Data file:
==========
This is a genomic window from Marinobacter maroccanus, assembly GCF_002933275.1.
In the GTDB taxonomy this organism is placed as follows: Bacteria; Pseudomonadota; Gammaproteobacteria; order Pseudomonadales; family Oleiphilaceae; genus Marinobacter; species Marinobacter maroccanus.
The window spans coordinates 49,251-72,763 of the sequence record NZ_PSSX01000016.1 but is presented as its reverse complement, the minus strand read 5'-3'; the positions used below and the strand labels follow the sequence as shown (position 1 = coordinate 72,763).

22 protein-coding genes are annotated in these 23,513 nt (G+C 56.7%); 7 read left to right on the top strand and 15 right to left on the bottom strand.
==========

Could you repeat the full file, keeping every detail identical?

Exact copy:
This is a genomic window from Marinobacter maroccanus, assembly GCF_002933275.1.
In the GTDB taxonomy this organism is placed as follows: Bacteria; Pseudomonadota; Gammaproteobacteria; order Pseudomonadales; family Oleiphilaceae; genus Marinobacter; species Marinobacter maroccanus.
The window spans coordinates 49,251-72,763 of the sequence record NZ_PSSX01000016.1 but is presented as its reverse complement, the minus strand read 5'-3'; the positions used below and the strand labels follow the sequence as shown (position 1 = coordinate 72,763).

22 protein-coding genes are annotated in these 23,513 nt (G+C 56.7%); 7 read left to right on the top strand and 15 right to left on the bottom strand.